The next time someone you know uses the phrase “raiding the Permanent Fund,” please do us a favor.
Take them aside, talk to them, and gently give them a dope slap.
That overused cliche does nothing to solve the state’s rapidly approaching fiscal cliff and does much to poison good ideas.
On Wednesday, we heard one of those good ideas from Attorney General Craig Richards. In a presentation to lawmakers, he explained how the state can turn the Permanent Fund into what is effectively a money factory by loading it with most of the oil and gas revenue of the state every year.
That money, invested in the Permanent Fund, can earn an important return for Alaskans.
Thanks to the sharp leadership of the Alaska Permanent Fund Corporation, the Permanent Fund has averaged a 6.4 percent return over the past decade. If it averages a return of at least 6.7 percent (over the past five years, the average return has been above 10 percent) and the Walker Administration Plan is implemented, the state could generate $3.3 billion per year from the Permanent Fund — forever.
The state right now faces a $4 billion gap between revenue and expenses. The Walker Administration Plan won’t fill all of that gap, but it reduces it to a manageable level, a solvable level.
Furthermore, it does so without killing the dividends that many Alaskans rely upon. Half of the state’s oil and gas royalties will each year be devoted to the dividend, ensuring it continues.
Unfortunately, it won’t continue without cost.
Richards estimates that if the plan is implemented and oil prices don’t rise, next year’s dividend would be in the range of $1,000 instead of the $2,000 we saw this year.
Furthermore, the dividend would be subject to the volatility that state revenue now experiences. The state would be granting itself the relative stability of Permanent Fund earnings, while giving Alaskans the year-to-year volatility of oil prices.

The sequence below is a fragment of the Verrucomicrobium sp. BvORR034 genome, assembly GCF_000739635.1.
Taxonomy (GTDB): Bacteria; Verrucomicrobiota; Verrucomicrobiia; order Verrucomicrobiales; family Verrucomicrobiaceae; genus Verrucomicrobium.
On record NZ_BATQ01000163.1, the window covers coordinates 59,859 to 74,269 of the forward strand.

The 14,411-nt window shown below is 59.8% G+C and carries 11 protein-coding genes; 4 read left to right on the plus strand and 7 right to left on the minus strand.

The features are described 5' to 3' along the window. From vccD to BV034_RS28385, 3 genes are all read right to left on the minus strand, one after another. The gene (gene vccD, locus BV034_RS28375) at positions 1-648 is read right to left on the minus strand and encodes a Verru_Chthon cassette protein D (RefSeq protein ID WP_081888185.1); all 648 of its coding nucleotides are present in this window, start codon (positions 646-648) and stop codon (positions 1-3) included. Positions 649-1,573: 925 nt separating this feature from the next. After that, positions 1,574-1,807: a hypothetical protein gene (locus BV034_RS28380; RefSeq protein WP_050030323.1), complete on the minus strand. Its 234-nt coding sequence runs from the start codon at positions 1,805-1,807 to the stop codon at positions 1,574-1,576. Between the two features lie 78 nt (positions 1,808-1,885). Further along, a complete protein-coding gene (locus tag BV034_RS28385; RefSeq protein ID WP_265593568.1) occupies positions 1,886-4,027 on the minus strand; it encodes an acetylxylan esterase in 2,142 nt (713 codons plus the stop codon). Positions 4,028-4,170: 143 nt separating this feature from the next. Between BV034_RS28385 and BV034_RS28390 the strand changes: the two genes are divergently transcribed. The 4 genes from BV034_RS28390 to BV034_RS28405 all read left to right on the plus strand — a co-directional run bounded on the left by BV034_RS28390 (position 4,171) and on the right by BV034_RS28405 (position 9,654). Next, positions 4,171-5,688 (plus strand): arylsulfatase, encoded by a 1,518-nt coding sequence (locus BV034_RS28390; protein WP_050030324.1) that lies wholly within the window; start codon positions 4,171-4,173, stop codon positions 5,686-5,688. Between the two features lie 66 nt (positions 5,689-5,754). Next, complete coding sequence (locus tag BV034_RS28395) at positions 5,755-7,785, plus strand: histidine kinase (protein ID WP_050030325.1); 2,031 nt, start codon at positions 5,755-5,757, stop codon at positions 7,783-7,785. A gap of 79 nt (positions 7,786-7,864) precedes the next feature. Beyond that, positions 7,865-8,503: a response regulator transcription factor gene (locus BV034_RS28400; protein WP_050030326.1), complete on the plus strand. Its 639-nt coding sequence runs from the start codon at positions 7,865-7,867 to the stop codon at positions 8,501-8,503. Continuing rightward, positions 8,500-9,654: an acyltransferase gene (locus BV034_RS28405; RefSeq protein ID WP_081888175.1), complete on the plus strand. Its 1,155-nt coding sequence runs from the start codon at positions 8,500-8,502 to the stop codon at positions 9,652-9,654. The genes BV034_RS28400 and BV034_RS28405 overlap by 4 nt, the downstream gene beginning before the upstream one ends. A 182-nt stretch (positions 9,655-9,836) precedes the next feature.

If you consider the economic effects of state government, you may well think that exchange is a worthwhile one. According to Raincoast Data’s latest analysis, state government jobs pay 14 percent of all wages in Southeast Alaska.
“Wages” is a cold way to measure the jobs of our local friends and family, but it’s countable and exact. Every dollar spent locally creates other local jobs, helping Southeast Alaska stay vibrant and livable.
Alaska Senate President Kevin Meyer, R-Anchorage, has said the “devil is in the details” of this proposal.
We agree. The Alaska Legislature should give the Walker Administration Plan a firm vetting, but it should be a fair one, and it should be done this year.
It’s entirely possible that this plan is simply a political football. Legislators, particularly those from the Railbelt, have called for Gov. Bill Walker to simply cut his way to a balanced budget. The Walker Administration Plan offers a partial alternative, and if legislators reject it, they will cut out what is expected to be the heart of the governor’s budget plan.
If that happens, lawmakers themselves will have to cut the budget (during an election year) or simply kick the can down the road for another year.
The state’s Constitutional Budget Reserve, as of Aug. 1, contained $9 billion in reserves. Every day the state operates without a balanced budget draws down that savings account. In two years — barring a sudden rise in oil prices — it will be exhausted and the state will face a truly impossible choice.
We’re told that implementing the Walker Administration Plan will cost at least $3 billion from the CBR. If the Legislature does not act in this approaching regular session, it may not have time to act at all.
Editor’s Note: An earlier version of this editorial called the Walker Administration Plan, the Richard’s Plan. The Empire feels it is more accurate to acknowledge all those who had a hand in formulating the plan and has since updated the copy.